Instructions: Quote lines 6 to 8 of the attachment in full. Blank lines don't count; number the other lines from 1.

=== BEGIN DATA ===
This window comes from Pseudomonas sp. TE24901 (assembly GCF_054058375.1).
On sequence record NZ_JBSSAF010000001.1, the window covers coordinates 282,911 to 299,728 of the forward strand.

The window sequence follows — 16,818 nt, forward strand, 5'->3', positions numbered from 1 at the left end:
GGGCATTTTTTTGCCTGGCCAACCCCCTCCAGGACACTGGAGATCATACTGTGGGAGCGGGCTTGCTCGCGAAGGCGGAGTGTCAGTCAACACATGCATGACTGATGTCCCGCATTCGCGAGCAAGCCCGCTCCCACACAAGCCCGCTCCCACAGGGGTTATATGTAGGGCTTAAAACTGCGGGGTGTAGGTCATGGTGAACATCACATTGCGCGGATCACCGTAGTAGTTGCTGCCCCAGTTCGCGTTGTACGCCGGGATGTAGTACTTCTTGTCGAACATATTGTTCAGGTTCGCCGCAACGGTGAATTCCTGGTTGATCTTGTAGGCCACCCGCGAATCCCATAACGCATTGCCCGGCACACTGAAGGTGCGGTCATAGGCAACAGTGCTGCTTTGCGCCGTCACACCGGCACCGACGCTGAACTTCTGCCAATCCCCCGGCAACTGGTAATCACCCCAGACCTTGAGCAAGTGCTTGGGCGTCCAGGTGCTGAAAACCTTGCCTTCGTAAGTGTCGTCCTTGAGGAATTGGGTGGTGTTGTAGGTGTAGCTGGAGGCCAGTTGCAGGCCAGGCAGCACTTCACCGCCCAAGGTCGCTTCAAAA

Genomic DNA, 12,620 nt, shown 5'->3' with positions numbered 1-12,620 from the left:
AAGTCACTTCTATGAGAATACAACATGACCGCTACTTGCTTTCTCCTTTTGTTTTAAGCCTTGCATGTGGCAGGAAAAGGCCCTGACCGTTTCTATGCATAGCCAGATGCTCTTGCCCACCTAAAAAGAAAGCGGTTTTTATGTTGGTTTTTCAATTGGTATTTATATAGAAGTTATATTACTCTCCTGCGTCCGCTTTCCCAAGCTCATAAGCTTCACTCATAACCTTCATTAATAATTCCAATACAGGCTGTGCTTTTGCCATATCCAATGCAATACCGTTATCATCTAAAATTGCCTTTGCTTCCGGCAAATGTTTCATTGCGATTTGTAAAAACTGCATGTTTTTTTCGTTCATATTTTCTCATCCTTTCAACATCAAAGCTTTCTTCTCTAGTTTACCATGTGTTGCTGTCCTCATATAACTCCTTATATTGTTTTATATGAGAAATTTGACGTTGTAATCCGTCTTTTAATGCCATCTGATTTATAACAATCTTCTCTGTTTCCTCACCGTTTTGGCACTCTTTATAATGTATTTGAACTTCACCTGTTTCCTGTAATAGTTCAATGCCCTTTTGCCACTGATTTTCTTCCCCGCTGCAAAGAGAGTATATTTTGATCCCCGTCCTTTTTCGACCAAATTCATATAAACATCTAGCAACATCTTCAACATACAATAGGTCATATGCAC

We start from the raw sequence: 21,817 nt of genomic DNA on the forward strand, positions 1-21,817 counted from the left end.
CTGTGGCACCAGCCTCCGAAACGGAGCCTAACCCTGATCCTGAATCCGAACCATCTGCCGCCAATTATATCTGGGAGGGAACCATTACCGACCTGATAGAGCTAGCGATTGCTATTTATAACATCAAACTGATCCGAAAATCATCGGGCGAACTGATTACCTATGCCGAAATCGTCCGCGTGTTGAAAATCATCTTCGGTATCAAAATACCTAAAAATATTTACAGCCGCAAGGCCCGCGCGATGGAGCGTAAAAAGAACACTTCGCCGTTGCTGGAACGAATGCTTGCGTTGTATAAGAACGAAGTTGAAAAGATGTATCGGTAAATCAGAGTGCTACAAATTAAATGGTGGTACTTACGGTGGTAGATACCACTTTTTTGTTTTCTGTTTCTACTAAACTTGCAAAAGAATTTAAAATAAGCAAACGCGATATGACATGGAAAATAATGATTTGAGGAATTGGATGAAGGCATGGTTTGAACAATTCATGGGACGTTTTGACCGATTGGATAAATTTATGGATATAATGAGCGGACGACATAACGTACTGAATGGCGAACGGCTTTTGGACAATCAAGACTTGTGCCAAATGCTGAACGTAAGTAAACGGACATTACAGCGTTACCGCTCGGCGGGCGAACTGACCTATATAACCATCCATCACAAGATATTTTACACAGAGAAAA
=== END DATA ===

AAGTCACTTCTATGAGAATACAACATGACCGCTACTTGCTTTCTCCTTTTGTTTTAAGCCTTGCATGTGGCAGGAAAAGGCCCTGACCGTTTCTATGCATAGCCAGATGCTCTTGCCCACCTAAAAAGAAAGCGGTTTTTATGTTGGTTTTTCAATTGGTATTTATATAGAAGTTATATTACTCTCCTGCGTCCGCTTTCCCAAGCTCATAAGCTTCACTCATAACCTTCATTAATAATTCCAATACAGGCTGTGCTTTTGCCATATCCAATGCAATACCGTTATCATCTAAAATTGCCTTTGCTTCCGGCAAATGTTTCATTGCGATTTGTAAAAACTGCATGTTTTTTTCGTTCATATTTTCTCATCCTTTCAACATCAAAGCTTTCTTCTCTAGTTTACCATGTGTTGCTGTCCTCATATAACTCCTTATATTGTTTTATATGAGAAATTTGACGTTGTAATCCGTCTTTTAATGCCATCTGATTTATAACAATCTTCTCTGTTTCCTCACCGTTTTGGCACTCTTTATAATGTATTTGAACTTCACCTGTTTCCTGTAATAGTTCAATGCCCTTTTGCCACTGATTTTCTTCCCCGCTGCAAAGAGAGTATATTTTGATCCCCGTCCTTTTTCGACCAAATTCATATAAACATCTAGCAACATCTTCAACATACAATAGGTCATATGCAC

We start from the raw sequence: 21,817 nt of genomic DNA on the forward strand, positions 1-21,817 counted from the left end.
CTGTGGCACCAGCCTCCGAAACGGAGCCTAACCCTGATCCTGAATCCGAACCATCTGCCGCCAATTATATCTGGGAGGGAACCATTACCGACCTGATAGAGCTAGCGATTGCTATTTATAACATCAAACTGATCCGAAAATCATCGGGCGAACTGATTACCTATGCCGAAATCGTCCGCGTGTTGAAAATCATCTTCGGTATCAAAATACCTAAAAATATTTACAGCCGCAAGGCCCGCGCGATGGAGCGTAAAAAGAACACTTCGCCGTTGCTGGAACGAATGCTTGCGTTGTATAAGAACGAAGTTGAAAAGATGTATCGGTAAATCAGAGTGCTACAAATTAAATGGTGGTACTTACGGTGGTAGATACCACTTTTTTGTTTTCTGTTTCTACTAAACTTGCAAAAGAATTTAAAATAAGCAAACGCGATATGACATGGAAAATAATGATTTGAGGAATTGGATGAAGGCATGGTTTGAACAATTCATGGGACGTTTTGACCGATTGGATAAATTTATGGATATAATGAGCGGACGACATAACGTACTGAATGGCGAACGGCTTTTGGACAATCAAGACTTGTGCCAAATGCTGAACGTAAGTAAACGGACATTACAGCGTTACCGCTCGGCGGGCGAACTGACCTATATAACCATCCATCACAAGATATTTTACACAGAGAAAA